The resurrection of a man who had been dead for four days, after his spirit had entered Sheol, was an unimaginable miracle. It was unheard of. It was not even classified as a Messianic miracle. It was beyond Messianic. Because of this miracle a great number of people, even former skeptics, now put their faith in Jesus and believed in Him.

However, word of this miracle soon got back to the Sanhedrin:

"Then the chief priests and the Pharisees called a meeting of the Sanhedrin. ‘What are we accomplishing?’ they asked. ‘Here is this man performing many miraculous signs. If we let him go on like this, everyone will believe in him, and then the Romans will come and take away both our place and our nation.’

"Then one of them, named Caiaphas, who was high priest that year, spoke up, ‘You know nothing at all! You do not realize that it is better for you that one man die for the people than that the whole nation perish.’ He did not say this on his own, but as high priest that year he prophesied that Jesus would die for the Jewish nation, and not only for that nation but also for the scattered children of God, to bring them together and make them one.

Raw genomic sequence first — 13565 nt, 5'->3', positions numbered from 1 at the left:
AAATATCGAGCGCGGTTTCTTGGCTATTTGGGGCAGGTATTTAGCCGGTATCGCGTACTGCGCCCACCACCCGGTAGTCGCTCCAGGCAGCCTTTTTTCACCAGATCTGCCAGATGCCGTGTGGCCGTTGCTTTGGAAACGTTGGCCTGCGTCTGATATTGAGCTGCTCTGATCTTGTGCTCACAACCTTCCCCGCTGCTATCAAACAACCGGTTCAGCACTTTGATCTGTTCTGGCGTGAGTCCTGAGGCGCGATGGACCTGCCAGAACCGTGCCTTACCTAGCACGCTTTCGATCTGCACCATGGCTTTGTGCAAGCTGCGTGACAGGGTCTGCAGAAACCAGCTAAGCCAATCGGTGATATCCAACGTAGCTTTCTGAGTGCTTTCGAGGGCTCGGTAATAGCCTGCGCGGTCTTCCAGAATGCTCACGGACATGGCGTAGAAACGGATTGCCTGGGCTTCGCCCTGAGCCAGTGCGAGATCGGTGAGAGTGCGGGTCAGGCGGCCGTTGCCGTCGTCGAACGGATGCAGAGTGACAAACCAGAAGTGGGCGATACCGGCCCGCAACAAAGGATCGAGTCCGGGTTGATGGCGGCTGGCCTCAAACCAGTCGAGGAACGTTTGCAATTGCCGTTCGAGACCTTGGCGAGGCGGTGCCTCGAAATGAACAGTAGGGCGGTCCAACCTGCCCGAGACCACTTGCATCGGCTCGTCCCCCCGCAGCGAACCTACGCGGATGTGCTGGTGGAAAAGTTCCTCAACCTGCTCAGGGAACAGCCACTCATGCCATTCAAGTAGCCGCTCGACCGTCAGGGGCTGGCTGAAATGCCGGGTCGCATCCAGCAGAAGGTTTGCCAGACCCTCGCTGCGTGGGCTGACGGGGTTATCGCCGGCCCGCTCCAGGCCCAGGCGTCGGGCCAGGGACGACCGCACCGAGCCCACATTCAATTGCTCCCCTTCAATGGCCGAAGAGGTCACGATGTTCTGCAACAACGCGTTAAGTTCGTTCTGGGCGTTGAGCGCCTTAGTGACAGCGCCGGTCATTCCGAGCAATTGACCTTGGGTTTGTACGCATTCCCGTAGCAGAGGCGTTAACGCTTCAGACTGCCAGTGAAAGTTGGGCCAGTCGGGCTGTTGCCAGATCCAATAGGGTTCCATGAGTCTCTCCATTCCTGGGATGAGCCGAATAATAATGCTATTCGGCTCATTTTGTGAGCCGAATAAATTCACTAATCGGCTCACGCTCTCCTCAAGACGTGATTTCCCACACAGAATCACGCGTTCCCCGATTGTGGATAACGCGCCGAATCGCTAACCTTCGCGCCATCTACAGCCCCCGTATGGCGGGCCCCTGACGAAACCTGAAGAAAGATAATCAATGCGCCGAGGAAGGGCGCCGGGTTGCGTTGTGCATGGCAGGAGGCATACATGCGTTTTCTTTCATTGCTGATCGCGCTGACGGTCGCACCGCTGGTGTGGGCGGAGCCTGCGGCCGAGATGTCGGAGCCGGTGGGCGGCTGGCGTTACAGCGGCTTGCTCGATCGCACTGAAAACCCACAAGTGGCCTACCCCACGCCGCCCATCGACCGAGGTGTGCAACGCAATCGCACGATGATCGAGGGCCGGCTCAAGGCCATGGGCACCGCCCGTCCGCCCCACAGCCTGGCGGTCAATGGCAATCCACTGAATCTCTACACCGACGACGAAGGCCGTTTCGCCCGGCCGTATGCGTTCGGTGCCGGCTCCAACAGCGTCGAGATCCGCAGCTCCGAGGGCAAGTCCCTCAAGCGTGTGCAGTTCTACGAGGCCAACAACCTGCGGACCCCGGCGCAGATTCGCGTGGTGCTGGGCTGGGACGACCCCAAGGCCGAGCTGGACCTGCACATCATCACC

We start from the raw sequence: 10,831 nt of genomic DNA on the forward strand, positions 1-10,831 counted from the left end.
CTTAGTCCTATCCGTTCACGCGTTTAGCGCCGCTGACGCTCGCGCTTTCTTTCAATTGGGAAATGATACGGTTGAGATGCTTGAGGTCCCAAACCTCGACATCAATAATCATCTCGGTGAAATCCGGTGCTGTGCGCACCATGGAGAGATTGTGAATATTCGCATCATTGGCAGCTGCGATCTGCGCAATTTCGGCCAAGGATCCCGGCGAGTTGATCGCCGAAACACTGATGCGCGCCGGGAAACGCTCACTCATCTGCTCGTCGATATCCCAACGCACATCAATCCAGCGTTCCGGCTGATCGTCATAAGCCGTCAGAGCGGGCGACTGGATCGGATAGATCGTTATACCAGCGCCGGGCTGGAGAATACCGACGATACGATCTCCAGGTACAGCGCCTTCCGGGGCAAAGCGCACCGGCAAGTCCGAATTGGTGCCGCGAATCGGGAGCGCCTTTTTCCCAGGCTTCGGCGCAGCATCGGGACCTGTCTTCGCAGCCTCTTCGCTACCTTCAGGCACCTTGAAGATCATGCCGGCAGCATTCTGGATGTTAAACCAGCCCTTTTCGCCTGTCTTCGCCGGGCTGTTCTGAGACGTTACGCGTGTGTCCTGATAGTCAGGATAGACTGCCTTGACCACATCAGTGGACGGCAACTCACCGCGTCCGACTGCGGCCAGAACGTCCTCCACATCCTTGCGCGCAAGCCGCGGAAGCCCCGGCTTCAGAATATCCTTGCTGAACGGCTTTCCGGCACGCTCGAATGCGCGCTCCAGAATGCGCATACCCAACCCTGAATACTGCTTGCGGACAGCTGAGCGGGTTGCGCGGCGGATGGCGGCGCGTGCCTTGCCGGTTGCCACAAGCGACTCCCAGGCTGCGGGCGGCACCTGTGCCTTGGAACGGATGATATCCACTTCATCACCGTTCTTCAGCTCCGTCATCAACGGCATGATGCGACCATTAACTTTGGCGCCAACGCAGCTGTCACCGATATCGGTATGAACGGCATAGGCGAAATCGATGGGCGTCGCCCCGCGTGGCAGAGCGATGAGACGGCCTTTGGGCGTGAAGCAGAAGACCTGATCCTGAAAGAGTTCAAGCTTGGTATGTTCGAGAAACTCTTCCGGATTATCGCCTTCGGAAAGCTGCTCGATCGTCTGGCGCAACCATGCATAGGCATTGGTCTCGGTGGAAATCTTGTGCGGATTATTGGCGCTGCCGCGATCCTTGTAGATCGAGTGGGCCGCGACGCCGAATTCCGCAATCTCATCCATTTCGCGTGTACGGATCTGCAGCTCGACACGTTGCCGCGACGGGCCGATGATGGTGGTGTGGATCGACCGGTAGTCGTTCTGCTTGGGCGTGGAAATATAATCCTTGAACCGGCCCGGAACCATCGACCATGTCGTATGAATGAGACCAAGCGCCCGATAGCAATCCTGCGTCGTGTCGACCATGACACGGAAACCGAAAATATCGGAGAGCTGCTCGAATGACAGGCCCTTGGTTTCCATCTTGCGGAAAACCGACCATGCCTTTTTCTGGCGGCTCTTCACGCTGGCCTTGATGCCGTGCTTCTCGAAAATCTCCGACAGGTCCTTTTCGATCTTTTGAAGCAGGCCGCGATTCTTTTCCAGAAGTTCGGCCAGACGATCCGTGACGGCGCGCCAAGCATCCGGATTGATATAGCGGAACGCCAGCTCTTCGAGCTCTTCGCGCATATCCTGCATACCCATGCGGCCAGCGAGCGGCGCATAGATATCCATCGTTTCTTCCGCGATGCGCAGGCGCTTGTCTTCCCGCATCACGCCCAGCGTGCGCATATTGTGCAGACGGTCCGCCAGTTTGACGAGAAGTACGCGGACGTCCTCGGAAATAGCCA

"So from that day on they plotted to take his life. Therefore Jesus no longer moved about publicly among the Jews. Instead he withdrew to a region near the desert, to a village called Ephraim, where he stayed with his disciples. When it was almost time for the Jewish Passover, many went up from the country to Jerusalem for their ceremonial cleansing before the Passover. They kept looking for Jesus, and as they stood in the temple area they asked one another, ‘What do you think? Isn't he coming to the Feast at all?’ But the chief priests and Pharisees had given orders that if anyone found out where Jesus was, he should report it so that they might arrest him." John 11:47-57